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Gastrointest Endosc. 2005 Jan;61(1):46-52.

Predictors of utilization of early colonoscopy vs. radiography for severe lower intestinal bleeding.

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  • 1Division of Gastroenterology, Brigham and Women's Hospital, Boston, MA 02115, USA.



The management of acute lower intestinal bleeding is not standardized. This study assessed factors associated with early (within 24 hours of presentation) colonoscopy vs. radiographic evaluation of patients with severe acute lower intestinal bleeding in routine practice.


A cohort of 252 patients admitted with acute lower intestinal bleeding to a teaching hospital (August 1996 to June 1999) was studied retrospectively. Severe bleeding was defined as transfusion of two units of packed red blood cells and/or a greater than 20% decrease in hematocrit within 24 hours of presentation. If both colonoscopy and radiography were performed, the initial procedure was analyzed. Multivariable regression was used to identify independent factors related to each of the two initial interventions.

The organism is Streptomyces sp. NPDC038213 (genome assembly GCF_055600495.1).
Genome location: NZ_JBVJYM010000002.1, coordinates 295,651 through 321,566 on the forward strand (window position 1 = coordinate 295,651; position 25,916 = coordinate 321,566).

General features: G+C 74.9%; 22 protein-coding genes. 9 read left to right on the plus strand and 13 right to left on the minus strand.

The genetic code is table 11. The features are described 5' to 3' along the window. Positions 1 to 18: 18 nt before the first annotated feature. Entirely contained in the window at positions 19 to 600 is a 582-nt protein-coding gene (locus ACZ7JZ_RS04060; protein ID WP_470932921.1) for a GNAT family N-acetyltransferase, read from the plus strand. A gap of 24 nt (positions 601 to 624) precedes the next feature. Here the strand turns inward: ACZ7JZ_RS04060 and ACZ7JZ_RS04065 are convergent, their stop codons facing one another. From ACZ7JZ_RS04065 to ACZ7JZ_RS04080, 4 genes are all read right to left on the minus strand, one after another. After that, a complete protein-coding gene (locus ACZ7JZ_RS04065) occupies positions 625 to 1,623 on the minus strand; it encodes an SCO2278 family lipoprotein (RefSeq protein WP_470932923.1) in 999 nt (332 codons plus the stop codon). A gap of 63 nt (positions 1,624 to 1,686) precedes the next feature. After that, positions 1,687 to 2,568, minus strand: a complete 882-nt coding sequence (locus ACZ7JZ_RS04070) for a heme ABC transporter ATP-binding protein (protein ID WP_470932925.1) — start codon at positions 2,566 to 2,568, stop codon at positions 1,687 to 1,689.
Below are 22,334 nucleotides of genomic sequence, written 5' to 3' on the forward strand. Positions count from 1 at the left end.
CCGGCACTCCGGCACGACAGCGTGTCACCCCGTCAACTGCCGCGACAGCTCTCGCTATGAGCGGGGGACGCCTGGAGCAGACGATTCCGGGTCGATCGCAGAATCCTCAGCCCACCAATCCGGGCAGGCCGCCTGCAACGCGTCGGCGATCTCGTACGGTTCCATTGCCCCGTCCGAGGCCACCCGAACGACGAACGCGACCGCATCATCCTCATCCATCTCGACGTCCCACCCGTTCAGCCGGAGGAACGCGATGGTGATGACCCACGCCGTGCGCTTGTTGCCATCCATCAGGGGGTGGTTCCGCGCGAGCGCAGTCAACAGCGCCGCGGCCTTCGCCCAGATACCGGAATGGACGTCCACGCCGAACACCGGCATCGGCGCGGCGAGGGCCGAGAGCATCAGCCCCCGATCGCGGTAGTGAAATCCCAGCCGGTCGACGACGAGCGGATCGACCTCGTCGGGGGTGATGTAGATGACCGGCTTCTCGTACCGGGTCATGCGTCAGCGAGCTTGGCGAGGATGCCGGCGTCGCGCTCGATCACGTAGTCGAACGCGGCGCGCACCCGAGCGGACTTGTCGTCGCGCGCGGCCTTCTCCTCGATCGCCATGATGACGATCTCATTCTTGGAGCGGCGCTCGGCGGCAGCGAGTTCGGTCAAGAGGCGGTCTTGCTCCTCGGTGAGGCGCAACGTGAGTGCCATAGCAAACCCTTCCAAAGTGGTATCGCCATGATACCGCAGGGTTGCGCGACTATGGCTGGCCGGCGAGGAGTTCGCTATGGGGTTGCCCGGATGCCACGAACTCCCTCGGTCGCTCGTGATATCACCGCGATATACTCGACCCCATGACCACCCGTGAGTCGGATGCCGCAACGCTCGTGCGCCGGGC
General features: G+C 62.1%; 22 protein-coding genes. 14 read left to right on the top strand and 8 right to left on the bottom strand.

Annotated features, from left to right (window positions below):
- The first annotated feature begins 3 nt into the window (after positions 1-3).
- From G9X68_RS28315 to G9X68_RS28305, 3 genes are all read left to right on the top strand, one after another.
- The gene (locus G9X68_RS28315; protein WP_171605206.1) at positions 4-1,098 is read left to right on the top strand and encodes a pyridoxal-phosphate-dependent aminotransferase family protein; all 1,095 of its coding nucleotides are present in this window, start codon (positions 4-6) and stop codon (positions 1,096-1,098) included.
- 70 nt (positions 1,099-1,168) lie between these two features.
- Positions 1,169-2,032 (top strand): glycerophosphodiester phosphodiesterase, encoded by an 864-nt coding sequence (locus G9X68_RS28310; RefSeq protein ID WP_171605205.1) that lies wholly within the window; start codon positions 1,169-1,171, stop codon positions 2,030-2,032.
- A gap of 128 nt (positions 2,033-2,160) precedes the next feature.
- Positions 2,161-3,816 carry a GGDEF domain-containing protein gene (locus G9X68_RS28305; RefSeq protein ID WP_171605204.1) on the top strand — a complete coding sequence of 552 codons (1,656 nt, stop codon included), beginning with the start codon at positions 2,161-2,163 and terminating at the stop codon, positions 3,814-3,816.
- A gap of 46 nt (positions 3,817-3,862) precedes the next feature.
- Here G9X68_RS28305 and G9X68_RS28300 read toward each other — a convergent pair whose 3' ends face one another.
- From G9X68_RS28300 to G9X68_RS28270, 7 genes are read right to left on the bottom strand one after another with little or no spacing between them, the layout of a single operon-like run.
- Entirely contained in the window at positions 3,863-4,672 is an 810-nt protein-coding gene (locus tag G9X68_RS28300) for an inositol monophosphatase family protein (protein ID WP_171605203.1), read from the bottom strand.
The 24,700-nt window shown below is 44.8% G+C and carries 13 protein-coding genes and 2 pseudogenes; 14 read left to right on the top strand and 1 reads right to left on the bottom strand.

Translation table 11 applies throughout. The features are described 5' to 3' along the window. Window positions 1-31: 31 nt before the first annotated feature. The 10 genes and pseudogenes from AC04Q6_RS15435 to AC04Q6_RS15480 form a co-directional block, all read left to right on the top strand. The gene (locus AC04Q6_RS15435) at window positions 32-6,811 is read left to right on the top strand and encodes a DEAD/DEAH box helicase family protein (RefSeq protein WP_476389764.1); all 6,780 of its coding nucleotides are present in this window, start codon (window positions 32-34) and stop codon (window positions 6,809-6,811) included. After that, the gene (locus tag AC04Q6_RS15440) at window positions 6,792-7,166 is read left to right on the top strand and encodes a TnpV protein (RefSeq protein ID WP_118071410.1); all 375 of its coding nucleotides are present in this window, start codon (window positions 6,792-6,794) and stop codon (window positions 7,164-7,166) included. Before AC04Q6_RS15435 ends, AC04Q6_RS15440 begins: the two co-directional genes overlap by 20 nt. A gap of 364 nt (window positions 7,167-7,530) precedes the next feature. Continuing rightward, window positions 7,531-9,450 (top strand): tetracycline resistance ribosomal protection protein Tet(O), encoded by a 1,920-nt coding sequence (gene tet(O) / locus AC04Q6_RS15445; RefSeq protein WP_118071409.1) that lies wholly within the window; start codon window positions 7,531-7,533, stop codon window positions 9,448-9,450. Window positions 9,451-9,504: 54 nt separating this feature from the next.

A total of 118 patients met criteria for severe bleeding; 33 (28%) underwent an initial, early colonoscopy and 20 (17%) underwent an initial, early radiographic procedure (17 radionuclide scintigraphy, 3 angiography). Independent factors related to early colonoscopy were post-polypectomy bleeding (OR 6.3: 95% CI[1.4, 28.0]), admission on a weekday (OR 3.0: 95% CI[1.0, 8.6]), and admission late in the day (OR 2.7: 95% CI[1.0, 7.0]). Independent factors related to early radiography were tachycardia (OR 5.1: 95% CI[1.7, 14.9]), syncope (OR 3.8: 95% CI[1.1, 13.2]) and bleeding during the first 4 hours after admission (OR 3.1: 95% CI[1.0, 9.0]). Colonoscopy was associated with shorter hospital stay (p=0.025), increased diagnostic yield (p=0.005), and fewer red blood cell transfusions (p=0.024). Rates of therapeutic intervention, surgery, and death did not differ significantly between the two strategies.


Logistical factors and the likelihood of a localized source of bleeding influence the performance of early colonoscopy for the evaluation of acute lower intestinal bleeding, whereas patients with clinical indicators of severe bleeding often undergo radiographic procedures. Because early colonoscopy may improve outcomes, further studies are needed to compare available strategies and to standardize the management of acute lower intestinal bleeding.

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